Silicon Valley is giving greater attention to potential business opportunities in clean energy and climate. It’s also seeing enormous potential for growth when it comes to battery storage, geothermal, electric vehicles, solar, and more.
But there are still questions about how the private sector can effectively fund these new technologies and ventures.
For a look into how to scale climate solutions with the speed that’s needed, host Jason Bordoff sits down with John Doerr, chairman of the venture capital firm Kleiner Perkins. John is known for his early investments in clean technology and outside of the investment world, he’s a social entrepreneur with a track record for tackling climate.
And now, he has laid out his plan in a new book: “Speed & Scale: An Action Plan For Solving Our Climate Crisis Now.”
In this conversation, John outlines his vision for transitioning the economy to clean energy and reflects on his legacy of green investments.
NATO countries, including the US, are sending military equipment to Ukraine in preparation for the worst. But Germany is holding back. With gas prices at an all-time high, the future of Nord Stream 2 in limbo and the recent shutdown of nuclear plants: Can Europe be self-sufficient without Russian gas?
In this week’s episode, Jason Bordoff is joined by Stephen Lacey, host of The Carbon Copy podcast, to look at how we got here. Turns out a lot of it has to do with the geopolitics of the energy transition.
Together, they break down the tricky dynamics between Russia and the rest of Europe. Countries like Germany have invested vast amounts of money in renewables in the hopes of cutting dependence on imported fossil fuels, but how long will it take to get there?
Check out the Foreign Affairs article on this topic that Jason co-authored with policy expert Meghan O’Sullivan.
In February 2021, Winter Storm Uri pushed the Texas power grid to its limit, leading to widespread blackouts across the state. At its peak, the storm left 4.5 million homes and businesses without power, causing an estimated 250 deaths and $90 billion in damages.
As extreme weather worsens, experts worry that the current regulatory system is not enough to address the vulnerabilities in Texas’s electric system, making future outages more common and destructive.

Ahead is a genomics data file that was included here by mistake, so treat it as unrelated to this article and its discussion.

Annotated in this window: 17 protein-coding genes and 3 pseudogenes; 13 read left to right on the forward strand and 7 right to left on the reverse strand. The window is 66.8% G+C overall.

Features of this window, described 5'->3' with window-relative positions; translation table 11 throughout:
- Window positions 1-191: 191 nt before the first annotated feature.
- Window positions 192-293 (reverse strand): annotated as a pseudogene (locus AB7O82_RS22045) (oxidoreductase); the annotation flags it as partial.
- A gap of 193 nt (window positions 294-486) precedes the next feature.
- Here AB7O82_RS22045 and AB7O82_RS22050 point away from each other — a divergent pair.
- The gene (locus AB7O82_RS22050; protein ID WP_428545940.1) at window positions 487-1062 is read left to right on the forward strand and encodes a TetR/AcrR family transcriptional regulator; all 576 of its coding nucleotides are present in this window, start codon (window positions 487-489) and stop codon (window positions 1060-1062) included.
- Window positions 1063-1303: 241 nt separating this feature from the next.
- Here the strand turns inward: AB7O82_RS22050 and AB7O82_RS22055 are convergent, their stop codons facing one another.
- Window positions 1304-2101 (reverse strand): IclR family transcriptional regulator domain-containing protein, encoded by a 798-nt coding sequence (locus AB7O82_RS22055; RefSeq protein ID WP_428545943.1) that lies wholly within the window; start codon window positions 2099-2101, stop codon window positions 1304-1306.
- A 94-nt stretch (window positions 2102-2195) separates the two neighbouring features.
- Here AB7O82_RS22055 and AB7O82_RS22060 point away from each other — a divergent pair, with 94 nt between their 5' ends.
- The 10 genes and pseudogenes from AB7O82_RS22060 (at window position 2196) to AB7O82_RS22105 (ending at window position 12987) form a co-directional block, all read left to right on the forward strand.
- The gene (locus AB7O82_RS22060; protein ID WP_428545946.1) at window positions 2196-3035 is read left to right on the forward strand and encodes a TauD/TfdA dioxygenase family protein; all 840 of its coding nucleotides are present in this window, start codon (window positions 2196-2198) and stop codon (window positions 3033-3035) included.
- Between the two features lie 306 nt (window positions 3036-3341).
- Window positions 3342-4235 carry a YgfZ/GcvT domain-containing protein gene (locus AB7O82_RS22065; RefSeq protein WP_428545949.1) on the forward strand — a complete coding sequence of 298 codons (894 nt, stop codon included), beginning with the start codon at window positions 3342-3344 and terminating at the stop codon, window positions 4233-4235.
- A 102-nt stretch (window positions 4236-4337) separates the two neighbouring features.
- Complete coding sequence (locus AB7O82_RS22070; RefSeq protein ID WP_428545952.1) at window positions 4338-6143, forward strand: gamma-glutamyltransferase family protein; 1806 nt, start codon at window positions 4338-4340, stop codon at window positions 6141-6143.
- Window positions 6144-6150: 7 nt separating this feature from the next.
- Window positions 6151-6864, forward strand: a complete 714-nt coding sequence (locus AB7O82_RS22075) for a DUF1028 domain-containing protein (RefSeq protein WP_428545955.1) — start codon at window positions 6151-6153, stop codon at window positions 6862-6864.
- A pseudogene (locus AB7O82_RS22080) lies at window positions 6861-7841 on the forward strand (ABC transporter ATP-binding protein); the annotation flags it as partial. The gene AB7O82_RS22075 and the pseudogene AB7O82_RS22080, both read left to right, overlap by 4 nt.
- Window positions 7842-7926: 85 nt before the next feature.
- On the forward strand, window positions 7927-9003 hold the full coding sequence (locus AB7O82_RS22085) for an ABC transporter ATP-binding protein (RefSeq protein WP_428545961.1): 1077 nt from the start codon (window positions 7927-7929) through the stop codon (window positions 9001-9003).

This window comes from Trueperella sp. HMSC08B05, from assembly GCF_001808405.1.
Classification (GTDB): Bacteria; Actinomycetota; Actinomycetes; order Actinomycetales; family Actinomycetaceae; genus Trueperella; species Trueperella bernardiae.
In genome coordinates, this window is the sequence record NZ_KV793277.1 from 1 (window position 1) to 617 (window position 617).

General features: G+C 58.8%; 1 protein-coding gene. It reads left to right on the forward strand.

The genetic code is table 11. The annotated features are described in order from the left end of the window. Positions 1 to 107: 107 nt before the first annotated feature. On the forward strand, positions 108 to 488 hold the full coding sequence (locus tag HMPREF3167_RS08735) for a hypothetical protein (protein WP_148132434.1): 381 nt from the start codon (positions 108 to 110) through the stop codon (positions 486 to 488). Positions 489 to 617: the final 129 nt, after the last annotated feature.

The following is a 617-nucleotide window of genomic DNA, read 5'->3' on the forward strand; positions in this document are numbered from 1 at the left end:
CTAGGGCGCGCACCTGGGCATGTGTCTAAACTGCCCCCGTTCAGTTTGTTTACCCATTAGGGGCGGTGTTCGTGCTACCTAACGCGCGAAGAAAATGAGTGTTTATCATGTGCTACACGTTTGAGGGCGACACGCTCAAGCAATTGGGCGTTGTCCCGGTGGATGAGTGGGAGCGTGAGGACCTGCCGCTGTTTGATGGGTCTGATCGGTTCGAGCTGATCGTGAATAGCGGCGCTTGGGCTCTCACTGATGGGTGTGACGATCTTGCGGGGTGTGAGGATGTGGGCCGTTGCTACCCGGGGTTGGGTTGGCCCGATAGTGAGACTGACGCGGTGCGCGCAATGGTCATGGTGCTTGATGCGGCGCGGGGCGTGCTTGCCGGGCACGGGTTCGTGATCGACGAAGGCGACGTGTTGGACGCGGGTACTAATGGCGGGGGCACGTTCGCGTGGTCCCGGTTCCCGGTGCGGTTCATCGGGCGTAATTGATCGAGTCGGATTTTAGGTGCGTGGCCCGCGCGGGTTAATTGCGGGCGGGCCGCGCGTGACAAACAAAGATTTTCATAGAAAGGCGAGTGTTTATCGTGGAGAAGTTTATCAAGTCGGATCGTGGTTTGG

This February, another devastating winter storm hit Texas. In this week's episode, host Bill Loveless sits down with Michael Webber, an energy resources professor at the University of Texas, Austin and an expert on Texas’ unique grid, to discuss what has (or hasn’t) changed since Winter Storm Uri.
What has Texas taught us about building a reliable grid in the face of extreme weather?
Michael is also the chief technology officer of Energy Impact Partners, a $2 billion cleantech venture fund.
His book, Power Trip: the Story of Energy, was published in 2019 with an award-winning six-part companion series that aired on PBS and other networks.
Elevated ocean temperatures are rising sea levels, inundating coastlines, sinking island nations, bleaching coral, and creating more dangerous hurricanes. But oceans also act as a buffer against global warming.
Climate scientists are increasingly turning their attention to oceans. For a deep dive into the science shaping our understanding of the Earth’s watery depths, host Bill Loveless spoke with Peter de Menocal, president and director of Woods Hole Oceanographic Institution in Massachusetts.
Peter is a marine geologist and paleoclimatologist by training, and the founding director of Columbia University’s Center For Climate And Life – a research accelerator that supports and trains the next generation of Earth scientists.
They discussed how oceans are changing, the capacity of oceans to take up carbon and the need for policy-relevant research on the seas. They also talked about what led Peter to a career studying and exploring oceans.